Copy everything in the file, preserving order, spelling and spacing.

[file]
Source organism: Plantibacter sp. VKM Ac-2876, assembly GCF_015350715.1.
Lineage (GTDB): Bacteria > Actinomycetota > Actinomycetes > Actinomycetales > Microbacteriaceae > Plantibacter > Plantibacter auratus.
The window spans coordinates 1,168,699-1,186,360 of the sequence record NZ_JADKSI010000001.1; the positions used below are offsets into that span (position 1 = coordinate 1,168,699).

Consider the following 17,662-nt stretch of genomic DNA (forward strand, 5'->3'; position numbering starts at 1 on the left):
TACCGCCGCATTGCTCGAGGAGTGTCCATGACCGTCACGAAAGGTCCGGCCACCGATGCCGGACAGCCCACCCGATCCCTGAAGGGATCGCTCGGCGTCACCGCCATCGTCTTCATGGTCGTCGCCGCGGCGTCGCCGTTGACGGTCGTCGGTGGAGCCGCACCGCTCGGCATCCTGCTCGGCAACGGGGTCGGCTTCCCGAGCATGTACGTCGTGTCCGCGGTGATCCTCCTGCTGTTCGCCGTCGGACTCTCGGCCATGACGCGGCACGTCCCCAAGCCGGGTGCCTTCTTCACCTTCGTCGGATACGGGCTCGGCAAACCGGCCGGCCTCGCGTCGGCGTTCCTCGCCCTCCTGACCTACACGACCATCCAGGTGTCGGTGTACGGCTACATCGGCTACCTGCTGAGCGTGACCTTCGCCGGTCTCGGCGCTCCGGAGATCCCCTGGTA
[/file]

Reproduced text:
Source organism: Plantibacter sp. VKM Ac-2876, assembly GCF_015350715.1.
Lineage (GTDB): Bacteria > Actinomycetota > Actinomycetes > Actinomycetales > Microbacteriaceae > Plantibacter > Plantibacter auratus.
The window spans coordinates 1,168,699-1,186,360 of the sequence record NZ_JADKSI010000001.1; the positions used below are offsets into that span (position 1 = coordinate 1,168,699).

Consider the following 17,662-nt stretch of genomic DNA (forward strand, 5'->3'; position numbering starts at 1 on the left):
TACCGCCGCATTGCTCGAGGAGTGTCCATGACCGTCACGAAAGGTCCGGCCACCGATGCCGGACAGCCCACCCGATCCCTGAAGGGATCGCTCGGCGTCACCGCCATCGTCTTCATGGTCGTCGCCGCGGCGTCGCCGTTGACGGTCGTCGGTGGAGCCGCACCGCTCGGCATCCTGCTCGGCAACGGGGTCGGCTTCCCGAGCATGTACGTCGTGTCCGCGGTGATCCTCCTGCTGTTCGCCGTCGGACTCTCGGCCATGACGCGGCACGTCCCCAAGCCGGGTGCCTTCTTCACCTTCGTCGGATACGGGCTCGGCAAACCGGCCGGCCTCGCGTCGGCGTTCCTCGCCCTCCTGACCTACACGACCATCCAGGTGTCGGTGTACGGCTACATCGGCTACCTGCTGAGCGTGACCTTCGCCGGTCTCGGCGCTCCGGAGATCCCCTGGTA